"When you subscribe to the Crimson system and go online ... you'll have in that pack most of the things you'll need to begin accepting gifts," Simms says. "You'll have a handful of widgets that are available to you immediately to deploy to do online registrations to take gifts and those are transportable through social networks."
Simms describes CMDI's role in a campaign as the back-end of everything a Republican candidate does. He says the company is building its next-generation software to be easy for designers and developers to work with.
"We do not expect to be nor do we want to be the web developers for a campaign," Simms says. "We want our systems to communicate with what they do online ... all these sources of information are not siloed in a way that diminishes their value, and that's a position that few in the marketplace really take today."
That's not true anymore. Many of the vendors we spoke to for the guide at least said that they now take the same view.
Campaigns aren't CMDI's only target — the company wants to be the software choice for political rainmakers, too.
Simms described setting up Crimson such that professional fundraisers can maintain their own database of contacts and elect which data to share with client campaigns that also use the software.
"Many of them —" Simms is talking about fundraisers — "complain that they don't have a place to maintain their own lists of prospects that they use time and time again."
CMDI was the compliance back-end provider for Sen. Scott Brown (R-Mass.)'s special election campaign in early 2010, Simms says. The Brown campaign used Engage's iContribute software to collect the donations, but CMDI provided the systems and consulting to file their reports. CMDI received data from iContribute in real time, Simms says.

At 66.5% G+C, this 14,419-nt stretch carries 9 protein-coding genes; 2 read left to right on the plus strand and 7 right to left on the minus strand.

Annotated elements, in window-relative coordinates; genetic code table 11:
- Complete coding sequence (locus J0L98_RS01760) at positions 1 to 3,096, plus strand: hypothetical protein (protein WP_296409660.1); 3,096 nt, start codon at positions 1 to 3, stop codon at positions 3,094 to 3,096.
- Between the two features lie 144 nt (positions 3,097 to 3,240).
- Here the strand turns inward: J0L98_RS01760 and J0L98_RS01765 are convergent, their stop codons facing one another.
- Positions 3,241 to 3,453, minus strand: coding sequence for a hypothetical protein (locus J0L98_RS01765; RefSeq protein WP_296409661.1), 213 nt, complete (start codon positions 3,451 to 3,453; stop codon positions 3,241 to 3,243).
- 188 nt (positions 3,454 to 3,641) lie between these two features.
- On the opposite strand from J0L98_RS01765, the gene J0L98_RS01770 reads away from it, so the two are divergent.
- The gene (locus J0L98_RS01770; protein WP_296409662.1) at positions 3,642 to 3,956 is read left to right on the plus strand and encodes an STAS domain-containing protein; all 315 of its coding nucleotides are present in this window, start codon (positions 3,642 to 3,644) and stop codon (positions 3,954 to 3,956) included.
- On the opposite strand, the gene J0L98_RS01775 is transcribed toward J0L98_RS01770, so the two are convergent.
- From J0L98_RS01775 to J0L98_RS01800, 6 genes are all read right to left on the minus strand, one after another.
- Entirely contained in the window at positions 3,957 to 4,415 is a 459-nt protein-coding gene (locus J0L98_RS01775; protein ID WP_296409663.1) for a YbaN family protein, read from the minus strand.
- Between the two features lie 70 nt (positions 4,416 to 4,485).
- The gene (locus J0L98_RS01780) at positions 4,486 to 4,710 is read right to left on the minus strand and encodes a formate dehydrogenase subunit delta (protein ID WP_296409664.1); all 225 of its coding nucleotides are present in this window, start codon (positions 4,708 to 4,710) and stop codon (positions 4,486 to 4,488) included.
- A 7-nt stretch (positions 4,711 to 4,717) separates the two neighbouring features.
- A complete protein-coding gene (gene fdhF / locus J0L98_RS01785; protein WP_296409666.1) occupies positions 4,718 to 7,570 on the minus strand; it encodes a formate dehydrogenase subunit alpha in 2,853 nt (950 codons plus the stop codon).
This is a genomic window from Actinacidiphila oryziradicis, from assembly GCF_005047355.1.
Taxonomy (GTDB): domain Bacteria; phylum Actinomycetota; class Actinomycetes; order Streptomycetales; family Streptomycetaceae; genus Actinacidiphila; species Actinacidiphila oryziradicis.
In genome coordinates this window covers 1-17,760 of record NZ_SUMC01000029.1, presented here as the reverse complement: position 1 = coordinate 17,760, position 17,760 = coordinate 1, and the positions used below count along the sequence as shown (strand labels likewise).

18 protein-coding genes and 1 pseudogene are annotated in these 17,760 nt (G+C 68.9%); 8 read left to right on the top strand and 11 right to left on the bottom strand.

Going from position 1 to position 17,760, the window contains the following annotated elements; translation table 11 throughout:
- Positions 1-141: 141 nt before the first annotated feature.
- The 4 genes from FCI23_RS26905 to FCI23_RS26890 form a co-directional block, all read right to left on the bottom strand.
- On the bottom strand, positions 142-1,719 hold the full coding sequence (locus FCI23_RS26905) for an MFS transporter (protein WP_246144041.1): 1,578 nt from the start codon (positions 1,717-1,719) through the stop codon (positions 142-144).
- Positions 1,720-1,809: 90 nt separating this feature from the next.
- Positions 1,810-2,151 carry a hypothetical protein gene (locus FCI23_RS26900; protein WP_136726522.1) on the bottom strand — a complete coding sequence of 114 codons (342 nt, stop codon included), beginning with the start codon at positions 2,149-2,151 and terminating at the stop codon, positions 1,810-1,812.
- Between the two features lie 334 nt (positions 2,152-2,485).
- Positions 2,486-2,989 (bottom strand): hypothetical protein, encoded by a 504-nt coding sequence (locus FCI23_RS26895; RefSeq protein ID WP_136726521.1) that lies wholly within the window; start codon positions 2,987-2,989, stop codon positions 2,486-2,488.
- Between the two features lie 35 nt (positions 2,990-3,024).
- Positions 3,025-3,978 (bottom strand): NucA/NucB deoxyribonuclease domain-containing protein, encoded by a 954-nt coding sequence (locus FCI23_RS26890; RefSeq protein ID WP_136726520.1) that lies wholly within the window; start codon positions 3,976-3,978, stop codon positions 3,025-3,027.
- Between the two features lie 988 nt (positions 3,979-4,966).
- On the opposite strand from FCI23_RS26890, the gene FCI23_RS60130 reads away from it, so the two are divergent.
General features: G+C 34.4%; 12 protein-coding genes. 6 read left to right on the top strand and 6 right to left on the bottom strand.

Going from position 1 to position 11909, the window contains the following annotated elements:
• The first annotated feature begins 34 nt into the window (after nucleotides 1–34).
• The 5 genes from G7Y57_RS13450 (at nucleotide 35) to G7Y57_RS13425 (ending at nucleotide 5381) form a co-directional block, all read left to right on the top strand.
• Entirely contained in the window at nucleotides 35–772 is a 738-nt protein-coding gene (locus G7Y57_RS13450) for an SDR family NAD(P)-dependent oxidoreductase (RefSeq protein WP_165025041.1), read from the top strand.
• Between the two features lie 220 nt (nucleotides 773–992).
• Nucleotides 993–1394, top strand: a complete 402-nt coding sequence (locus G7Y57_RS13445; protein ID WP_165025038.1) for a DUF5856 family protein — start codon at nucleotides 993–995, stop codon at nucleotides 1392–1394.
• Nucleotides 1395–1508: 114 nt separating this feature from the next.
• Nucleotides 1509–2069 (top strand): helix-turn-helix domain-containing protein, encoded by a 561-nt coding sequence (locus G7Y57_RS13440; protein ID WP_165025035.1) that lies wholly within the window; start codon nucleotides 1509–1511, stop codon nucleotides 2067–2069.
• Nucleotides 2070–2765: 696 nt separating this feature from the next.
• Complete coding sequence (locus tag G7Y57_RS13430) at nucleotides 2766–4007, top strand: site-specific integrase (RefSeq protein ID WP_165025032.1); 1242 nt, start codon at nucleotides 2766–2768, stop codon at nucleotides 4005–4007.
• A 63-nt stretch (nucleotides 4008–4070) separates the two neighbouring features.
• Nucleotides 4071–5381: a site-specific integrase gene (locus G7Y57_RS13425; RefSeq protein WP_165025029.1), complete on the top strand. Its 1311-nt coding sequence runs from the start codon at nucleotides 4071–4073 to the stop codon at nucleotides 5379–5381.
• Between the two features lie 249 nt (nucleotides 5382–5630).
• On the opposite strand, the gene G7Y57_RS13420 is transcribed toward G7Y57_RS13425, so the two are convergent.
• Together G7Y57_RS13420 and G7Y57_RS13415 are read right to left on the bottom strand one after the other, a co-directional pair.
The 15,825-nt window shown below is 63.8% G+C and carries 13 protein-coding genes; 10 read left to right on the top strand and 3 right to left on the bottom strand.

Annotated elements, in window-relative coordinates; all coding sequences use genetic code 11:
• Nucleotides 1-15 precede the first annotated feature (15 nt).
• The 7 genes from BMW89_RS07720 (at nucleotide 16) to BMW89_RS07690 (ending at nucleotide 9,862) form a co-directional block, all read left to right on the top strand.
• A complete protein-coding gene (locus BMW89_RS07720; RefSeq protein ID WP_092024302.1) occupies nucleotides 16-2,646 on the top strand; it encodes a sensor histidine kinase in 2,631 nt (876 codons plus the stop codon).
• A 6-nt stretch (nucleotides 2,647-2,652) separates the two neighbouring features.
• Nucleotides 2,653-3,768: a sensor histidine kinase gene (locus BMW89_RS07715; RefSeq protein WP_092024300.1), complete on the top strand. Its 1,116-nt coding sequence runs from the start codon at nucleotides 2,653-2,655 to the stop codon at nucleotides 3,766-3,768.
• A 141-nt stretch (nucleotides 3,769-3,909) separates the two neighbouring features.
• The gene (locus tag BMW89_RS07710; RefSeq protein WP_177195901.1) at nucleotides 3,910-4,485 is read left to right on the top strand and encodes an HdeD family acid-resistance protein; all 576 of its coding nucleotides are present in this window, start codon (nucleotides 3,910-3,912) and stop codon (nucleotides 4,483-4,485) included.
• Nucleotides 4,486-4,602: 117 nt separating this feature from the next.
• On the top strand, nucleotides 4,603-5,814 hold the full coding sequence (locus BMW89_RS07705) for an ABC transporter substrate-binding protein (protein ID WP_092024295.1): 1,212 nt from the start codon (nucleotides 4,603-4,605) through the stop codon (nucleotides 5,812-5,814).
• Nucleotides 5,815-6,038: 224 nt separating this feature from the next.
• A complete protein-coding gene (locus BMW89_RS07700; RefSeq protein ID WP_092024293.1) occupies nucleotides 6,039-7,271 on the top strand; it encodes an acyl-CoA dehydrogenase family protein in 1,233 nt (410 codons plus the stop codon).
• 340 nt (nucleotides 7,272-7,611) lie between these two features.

Monthly fees plus a charge for e-mails over a set number, and charges based on percentage of funds raised if the client uses CMDI for cor credit card clearing/processing
Sen. Scott Brown; Marco Rubio; Carly Fiorina
Erik Nilsson's company, eNilsson, was never supposed to be focused on politics.
In the late 1990s, he set up shop to do web applications for Fortune 500 companies, he says. But then a friend in politics asked if he could build something for a congressional race, and that led to more work with people running for Senate or a governorship.
Fast forward to the beginning of the 2008 presidential campaign, before Massachusetts Gov. Mitt Romney announced his candidacy. Romney's nascent campaign came to eNilsson with names in an Oracle database and said they wanted to turn it into a fundraising platform.
As Nilsson describes it, "We said great! What does that mean?"
The answer to that question evolved over time. The program, developed by a team led by Nilsson and Blue Swarm Chief Technical Officer James Nicol, was originally supposed to be a one-use tool. As Nilsson describes it, it was for an early fundraiser held at Boston Convention Center where a select group sat down to make calls and raise money on Romney's behalf. (Nilsson says Romney was hoping to build up a campaign reserve big enough to scare off primary challengers.)